The areas we live in can mean ‘home’ to us, just as much as the property we’re living in… and the people who know what’s best for a street, estate or public space are the people who use it every day: you! Is there a space in your local community that could do with some love and care? Could you plan to bring your estate together through an event? There could be some support out there for you to achieve your goal.
We spoke to a swapper who wanted to make an impact on her estate to improve it while she still lived there and also make it more attractive to potential swappers. She told us about what she did: “I applied for funding and sponsorship, then we got money awarded to the whole estate to make a garden space for kids and adults. These are some of the things I did while I lived there that helped make it a more attractive place for others, to find an exchange.”
Whether you’re dreaming of a new community garden, or a support skills scheme for local mums, there may be funding available to give you access to the resources to make it happen! With this support and your energy, you really could be making a huge difference.
Here’s a look at some of the options for getting the funding you need:
Crowdfunding is a way of raising money by asking a large number of people – usually using a website – for a small amount of money each. The totals can grow pretty big!
One site that operates across the UK is Spacehive. They are a crowdfunding platform for community-led projects. In 2018 20% of all UK councils had promised money to projects advertised on Spacehive.
Spacehive fund some extraordinary projects; in 2014 an artist successfully raised money to turn a Bristol high street into a massive water slide! Generally though, the projects are local residents trying to make small changes in their community, such as build gardens or provide skills training. For example, a group of residents from Islington in London are raising over £7,000 to put on the ‘Fortune Street Park Community Funday’ an event that has been held for the last 17 years to bring together local people and give them something to celebrate.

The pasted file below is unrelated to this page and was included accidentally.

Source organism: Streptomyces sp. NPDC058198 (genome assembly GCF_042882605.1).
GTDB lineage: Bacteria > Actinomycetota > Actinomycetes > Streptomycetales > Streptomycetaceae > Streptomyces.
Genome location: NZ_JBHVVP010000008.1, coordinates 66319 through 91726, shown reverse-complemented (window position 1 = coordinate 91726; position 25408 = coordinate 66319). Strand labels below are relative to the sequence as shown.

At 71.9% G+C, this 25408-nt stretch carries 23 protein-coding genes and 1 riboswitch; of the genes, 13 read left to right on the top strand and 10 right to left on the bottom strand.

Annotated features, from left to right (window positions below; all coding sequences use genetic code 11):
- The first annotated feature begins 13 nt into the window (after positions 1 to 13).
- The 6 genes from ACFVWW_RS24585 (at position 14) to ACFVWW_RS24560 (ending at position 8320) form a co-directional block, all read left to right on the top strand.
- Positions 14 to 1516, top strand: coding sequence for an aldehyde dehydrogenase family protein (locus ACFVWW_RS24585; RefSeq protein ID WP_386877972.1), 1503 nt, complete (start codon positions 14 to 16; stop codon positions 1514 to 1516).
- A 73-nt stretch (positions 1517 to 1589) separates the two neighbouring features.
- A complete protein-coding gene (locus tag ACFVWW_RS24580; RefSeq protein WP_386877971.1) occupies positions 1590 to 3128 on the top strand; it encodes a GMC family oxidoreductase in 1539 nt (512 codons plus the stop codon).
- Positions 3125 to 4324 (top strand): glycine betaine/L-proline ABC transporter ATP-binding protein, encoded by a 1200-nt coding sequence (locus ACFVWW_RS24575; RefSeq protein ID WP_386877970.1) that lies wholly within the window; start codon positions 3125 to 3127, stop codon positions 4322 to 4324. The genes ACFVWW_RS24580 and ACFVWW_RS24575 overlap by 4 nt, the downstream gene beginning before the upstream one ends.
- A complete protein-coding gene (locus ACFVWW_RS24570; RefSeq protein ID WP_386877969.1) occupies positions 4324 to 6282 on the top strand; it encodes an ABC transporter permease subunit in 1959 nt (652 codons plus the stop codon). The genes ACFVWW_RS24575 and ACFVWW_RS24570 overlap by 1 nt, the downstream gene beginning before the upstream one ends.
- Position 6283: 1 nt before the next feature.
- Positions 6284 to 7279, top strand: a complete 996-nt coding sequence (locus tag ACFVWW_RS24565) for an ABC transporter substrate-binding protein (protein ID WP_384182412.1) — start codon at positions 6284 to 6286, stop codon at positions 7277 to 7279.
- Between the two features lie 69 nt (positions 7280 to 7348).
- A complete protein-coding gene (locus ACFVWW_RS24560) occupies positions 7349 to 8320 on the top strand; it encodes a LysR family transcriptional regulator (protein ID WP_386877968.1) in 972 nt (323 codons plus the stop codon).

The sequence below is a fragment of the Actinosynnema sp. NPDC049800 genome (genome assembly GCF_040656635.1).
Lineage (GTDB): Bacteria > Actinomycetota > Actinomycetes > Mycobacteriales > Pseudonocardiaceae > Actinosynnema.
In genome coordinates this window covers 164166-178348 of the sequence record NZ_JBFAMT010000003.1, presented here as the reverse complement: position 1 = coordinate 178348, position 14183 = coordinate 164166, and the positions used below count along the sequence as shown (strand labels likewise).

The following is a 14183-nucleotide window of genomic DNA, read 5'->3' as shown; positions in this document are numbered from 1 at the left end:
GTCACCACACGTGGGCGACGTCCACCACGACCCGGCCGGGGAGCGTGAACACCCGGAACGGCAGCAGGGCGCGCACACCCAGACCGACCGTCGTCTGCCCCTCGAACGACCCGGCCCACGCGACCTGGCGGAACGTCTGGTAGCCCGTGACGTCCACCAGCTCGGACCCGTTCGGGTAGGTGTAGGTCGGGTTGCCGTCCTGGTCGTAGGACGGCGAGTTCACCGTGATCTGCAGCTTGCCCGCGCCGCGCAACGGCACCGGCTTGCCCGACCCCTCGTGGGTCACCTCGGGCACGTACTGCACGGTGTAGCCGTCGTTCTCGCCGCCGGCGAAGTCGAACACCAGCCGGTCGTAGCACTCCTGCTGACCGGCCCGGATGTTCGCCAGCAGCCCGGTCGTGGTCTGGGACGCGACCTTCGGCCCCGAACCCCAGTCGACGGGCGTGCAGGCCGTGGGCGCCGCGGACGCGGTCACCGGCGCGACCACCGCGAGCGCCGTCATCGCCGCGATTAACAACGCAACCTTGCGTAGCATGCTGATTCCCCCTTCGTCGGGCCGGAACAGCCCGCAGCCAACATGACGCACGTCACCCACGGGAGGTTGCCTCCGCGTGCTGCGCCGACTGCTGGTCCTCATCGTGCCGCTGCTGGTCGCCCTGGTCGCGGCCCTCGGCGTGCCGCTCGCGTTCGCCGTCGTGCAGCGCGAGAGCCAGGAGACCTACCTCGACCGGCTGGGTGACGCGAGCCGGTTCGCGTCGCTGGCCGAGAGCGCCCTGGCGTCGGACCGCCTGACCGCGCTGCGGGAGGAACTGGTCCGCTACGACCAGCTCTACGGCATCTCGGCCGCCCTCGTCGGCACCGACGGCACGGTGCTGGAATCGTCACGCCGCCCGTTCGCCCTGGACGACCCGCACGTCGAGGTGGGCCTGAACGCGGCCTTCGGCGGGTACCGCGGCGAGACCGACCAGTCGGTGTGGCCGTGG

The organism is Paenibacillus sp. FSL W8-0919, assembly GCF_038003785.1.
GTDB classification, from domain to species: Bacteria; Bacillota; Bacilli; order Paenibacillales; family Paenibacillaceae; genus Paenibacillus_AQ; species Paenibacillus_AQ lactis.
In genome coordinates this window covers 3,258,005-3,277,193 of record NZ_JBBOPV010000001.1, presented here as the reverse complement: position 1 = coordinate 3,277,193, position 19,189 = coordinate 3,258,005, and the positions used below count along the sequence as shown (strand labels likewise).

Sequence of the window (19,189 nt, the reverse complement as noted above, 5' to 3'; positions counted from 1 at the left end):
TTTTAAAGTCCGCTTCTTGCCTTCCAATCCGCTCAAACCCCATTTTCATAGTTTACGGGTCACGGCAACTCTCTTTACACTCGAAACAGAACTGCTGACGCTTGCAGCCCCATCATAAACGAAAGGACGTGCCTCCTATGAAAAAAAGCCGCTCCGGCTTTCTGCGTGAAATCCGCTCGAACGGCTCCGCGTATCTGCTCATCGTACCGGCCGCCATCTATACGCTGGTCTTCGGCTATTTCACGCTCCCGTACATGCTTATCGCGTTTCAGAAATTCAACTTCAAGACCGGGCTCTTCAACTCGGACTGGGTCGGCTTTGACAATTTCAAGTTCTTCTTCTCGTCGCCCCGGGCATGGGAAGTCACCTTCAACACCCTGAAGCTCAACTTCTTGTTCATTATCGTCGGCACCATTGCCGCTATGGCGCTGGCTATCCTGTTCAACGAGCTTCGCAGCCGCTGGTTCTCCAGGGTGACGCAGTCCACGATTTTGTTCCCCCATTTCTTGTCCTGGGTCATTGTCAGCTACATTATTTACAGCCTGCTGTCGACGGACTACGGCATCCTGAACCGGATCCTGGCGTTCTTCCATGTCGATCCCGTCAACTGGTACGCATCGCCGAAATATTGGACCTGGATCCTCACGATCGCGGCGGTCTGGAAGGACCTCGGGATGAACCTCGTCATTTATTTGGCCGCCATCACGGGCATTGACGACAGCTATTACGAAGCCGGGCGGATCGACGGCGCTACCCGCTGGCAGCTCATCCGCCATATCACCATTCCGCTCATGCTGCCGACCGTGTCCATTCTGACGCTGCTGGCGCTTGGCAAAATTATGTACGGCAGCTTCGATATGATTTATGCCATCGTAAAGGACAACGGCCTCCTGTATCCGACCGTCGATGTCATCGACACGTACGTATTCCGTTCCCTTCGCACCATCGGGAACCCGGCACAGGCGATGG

Another way you could be a driving force behind improvements in your local community is by getting involved with your landlord.
The landlord, One Manchester has assembled a ‘Scrutiny Panel’ which is built from residents and members of the wider community – they believe that local skills can make a difference to their services. Some of the tasks involve community engagement and inspections. All roles are voluntary, but they offer expenses such as travel and childcare. One of the projects they support is a national event called ‘The Big Dig’, where local growers have taken over a previously out-of-use car park in Moss Side to grow food for the local community!
Getting in contact with your housing association could give you the platform to share your ideas or to help achieve the great ideas of others. Some housing providers also offer cash back schemes for those who put in the extra work. Nottingham City Homes offer a Responsible Tenant Reward, where residents are asked to meet a set of criteria, such as improving their garden in exchange for a gift of £100. When it’s given care and attention, any outdoor space improves the wider community.
Some housing associations give grants to resident-led projects, such as the Peabody organisation in London, which offers up to £30,000 to support projects that encourage the community to be ‘Healthy, Happy or Wealthy’!
And then there’s always the option to ‘Do It Yourself’! One option is to grow some wildflowers in the green spaces around you. Plenty of UK organisations give away free wildflower seed packs for you to plant to help encourage the bee population near you. Conservation group Tower Habitats offer free seed packs from three East London City Farms. A quick Internet search might help you find a similar scheme near you.
Even if it’s a place that’s not right for you anymore, while you’re in it, love the community you’re in – give your best to make it better. Whether you have a wild dream for a fun scheme, or you want to make small, but important changes, there could be support out there to help you get the resources to make your community even better.